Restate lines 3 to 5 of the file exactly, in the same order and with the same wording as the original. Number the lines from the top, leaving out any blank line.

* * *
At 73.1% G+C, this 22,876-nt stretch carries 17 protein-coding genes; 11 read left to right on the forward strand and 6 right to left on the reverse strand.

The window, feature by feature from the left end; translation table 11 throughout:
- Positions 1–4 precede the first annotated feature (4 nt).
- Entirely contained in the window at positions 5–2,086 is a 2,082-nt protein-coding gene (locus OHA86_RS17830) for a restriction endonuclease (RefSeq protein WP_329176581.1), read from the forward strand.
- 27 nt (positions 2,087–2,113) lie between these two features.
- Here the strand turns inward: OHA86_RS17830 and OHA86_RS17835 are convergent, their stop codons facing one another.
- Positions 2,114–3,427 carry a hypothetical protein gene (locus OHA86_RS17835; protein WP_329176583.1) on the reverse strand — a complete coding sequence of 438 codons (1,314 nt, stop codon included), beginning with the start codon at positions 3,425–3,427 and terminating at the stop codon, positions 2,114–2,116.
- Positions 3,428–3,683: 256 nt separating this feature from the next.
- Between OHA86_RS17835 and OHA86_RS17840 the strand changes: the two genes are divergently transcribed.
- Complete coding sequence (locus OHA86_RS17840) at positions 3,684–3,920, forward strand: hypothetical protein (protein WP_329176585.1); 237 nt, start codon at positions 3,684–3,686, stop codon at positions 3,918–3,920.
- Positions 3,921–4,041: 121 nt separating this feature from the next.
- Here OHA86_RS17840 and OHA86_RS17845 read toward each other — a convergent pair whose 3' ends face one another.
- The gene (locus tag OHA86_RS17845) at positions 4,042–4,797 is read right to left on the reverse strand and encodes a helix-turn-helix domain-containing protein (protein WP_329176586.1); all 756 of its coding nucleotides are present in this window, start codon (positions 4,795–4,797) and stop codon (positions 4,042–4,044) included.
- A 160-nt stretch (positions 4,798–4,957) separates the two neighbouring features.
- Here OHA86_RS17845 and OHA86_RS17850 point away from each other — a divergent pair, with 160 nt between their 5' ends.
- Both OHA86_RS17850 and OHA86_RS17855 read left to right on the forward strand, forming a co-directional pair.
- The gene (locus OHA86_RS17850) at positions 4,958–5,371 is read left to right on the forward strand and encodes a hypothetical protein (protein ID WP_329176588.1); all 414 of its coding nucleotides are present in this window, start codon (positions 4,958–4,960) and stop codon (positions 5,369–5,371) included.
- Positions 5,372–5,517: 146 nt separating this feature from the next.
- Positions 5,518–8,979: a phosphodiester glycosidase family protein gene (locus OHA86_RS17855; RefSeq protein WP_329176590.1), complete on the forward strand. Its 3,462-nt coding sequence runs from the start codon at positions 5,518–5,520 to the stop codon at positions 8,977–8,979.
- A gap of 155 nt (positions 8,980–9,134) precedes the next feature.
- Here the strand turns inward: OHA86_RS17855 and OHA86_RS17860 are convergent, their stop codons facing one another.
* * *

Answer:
- Positions 1–4 precede the first annotated feature (4 nt).
- Entirely contained in the window at positions 5–2,086 is a 2,082-nt protein-coding gene (locus OHA86_RS17830) for a restriction endonuclease (RefSeq protein WP_329176581.1), read from the forward strand.
- 27 nt (positions 2,087–2,113) lie between these two features.